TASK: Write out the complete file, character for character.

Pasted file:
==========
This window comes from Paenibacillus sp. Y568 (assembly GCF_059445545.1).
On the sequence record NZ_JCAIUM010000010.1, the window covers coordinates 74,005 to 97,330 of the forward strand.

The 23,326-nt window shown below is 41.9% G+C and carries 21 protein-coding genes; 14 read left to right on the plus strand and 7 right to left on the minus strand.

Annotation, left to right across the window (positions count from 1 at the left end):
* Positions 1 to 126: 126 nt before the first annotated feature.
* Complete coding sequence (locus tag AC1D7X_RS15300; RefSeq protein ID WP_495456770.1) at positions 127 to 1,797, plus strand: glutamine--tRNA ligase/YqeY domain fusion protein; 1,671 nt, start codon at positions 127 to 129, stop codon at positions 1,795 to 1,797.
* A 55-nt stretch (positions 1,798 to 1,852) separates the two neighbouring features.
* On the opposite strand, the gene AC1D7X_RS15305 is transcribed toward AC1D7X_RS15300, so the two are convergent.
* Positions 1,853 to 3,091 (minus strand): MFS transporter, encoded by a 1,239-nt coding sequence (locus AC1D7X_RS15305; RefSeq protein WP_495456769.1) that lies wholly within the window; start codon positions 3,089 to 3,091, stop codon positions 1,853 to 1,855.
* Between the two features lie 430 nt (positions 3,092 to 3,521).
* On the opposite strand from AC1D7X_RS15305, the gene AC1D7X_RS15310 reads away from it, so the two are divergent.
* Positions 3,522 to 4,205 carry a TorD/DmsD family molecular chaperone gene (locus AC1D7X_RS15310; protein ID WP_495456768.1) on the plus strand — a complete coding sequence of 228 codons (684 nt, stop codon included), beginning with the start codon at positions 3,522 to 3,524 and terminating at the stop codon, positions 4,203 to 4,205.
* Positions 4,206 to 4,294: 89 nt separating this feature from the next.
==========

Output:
This window comes from Paenibacillus sp. Y568 (assembly GCF_059445545.1).
On the sequence record NZ_JCAIUM010000010.1, the window covers coordinates 74,005 to 97,330 of the forward strand.

The 23,326-nt window shown below is 41.9% G+C and carries 21 protein-coding genes; 14 read left to right on the plus strand and 7 right to left on the minus strand.

Annotation, left to right across the window (positions count from 1 at the left end):
* Positions 1 to 126: 126 nt before the first annotated feature.
* Complete coding sequence (locus tag AC1D7X_RS15300; RefSeq protein ID WP_495456770.1) at positions 127 to 1,797, plus strand: glutamine--tRNA ligase/YqeY domain fusion protein; 1,671 nt, start codon at positions 127 to 129, stop codon at positions 1,795 to 1,797.
* A 55-nt stretch (positions 1,798 to 1,852) separates the two neighbouring features.
* On the opposite strand, the gene AC1D7X_RS15305 is transcribed toward AC1D7X_RS15300, so the two are convergent.
* Positions 1,853 to 3,091 (minus strand): MFS transporter, encoded by a 1,239-nt coding sequence (locus AC1D7X_RS15305; RefSeq protein WP_495456769.1) that lies wholly within the window; start codon positions 3,089 to 3,091, stop codon positions 1,853 to 1,855.
* Between the two features lie 430 nt (positions 3,092 to 3,521).
* On the opposite strand from AC1D7X_RS15305, the gene AC1D7X_RS15310 reads away from it, so the two are divergent.
* Positions 3,522 to 4,205 carry a TorD/DmsD family molecular chaperone gene (locus AC1D7X_RS15310; protein ID WP_495456768.1) on the plus strand — a complete coding sequence of 228 codons (684 nt, stop codon included), beginning with the start codon at positions 3,522 to 3,524 and terminating at the stop codon, positions 4,203 to 4,205.
* Positions 4,206 to 4,294: 89 nt separating this feature from the next.